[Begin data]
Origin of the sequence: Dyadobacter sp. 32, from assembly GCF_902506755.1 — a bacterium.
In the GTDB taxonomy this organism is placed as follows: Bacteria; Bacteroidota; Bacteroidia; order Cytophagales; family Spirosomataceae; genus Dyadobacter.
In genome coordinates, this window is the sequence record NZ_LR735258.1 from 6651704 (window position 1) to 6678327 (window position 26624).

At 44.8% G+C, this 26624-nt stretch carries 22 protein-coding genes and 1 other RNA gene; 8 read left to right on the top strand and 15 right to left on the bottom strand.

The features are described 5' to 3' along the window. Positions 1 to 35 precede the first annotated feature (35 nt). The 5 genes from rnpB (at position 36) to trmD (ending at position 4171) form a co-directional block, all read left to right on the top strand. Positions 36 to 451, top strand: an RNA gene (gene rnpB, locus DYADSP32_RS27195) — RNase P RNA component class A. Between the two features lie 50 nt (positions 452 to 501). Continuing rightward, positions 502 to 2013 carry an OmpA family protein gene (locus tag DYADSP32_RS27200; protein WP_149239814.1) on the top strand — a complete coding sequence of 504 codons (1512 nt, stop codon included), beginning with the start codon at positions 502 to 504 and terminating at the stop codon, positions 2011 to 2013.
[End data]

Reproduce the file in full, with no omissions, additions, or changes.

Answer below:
Origin of the sequence: Dyadobacter sp. 32, from assembly GCF_902506755.1 — a bacterium.
In the GTDB taxonomy this organism is placed as follows: Bacteria; Bacteroidota; Bacteroidia; order Cytophagales; family Spirosomataceae; genus Dyadobacter.
In genome coordinates, this window is the sequence record NZ_LR735258.1 from 6651704 (window position 1) to 6678327 (window position 26624).

At 44.8% G+C, this 26624-nt stretch carries 22 protein-coding genes and 1 other RNA gene; 8 read left to right on the top strand and 15 right to left on the bottom strand.

The features are described 5' to 3' along the window. Positions 1 to 35 precede the first annotated feature (35 nt). The 5 genes from rnpB (at position 36) to trmD (ending at position 4171) form a co-directional block, all read left to right on the top strand. Positions 36 to 451, top strand: an RNA gene (gene rnpB, locus DYADSP32_RS27195) — RNase P RNA component class A. Between the two features lie 50 nt (positions 452 to 501). Continuing rightward, positions 502 to 2013 carry an OmpA family protein gene (locus tag DYADSP32_RS27200; protein WP_149239814.1) on the top strand — a complete coding sequence of 504 codons (1512 nt, stop codon included), beginning with the start codon at positions 502 to 504 and terminating at the stop codon, positions 2011 to 2013.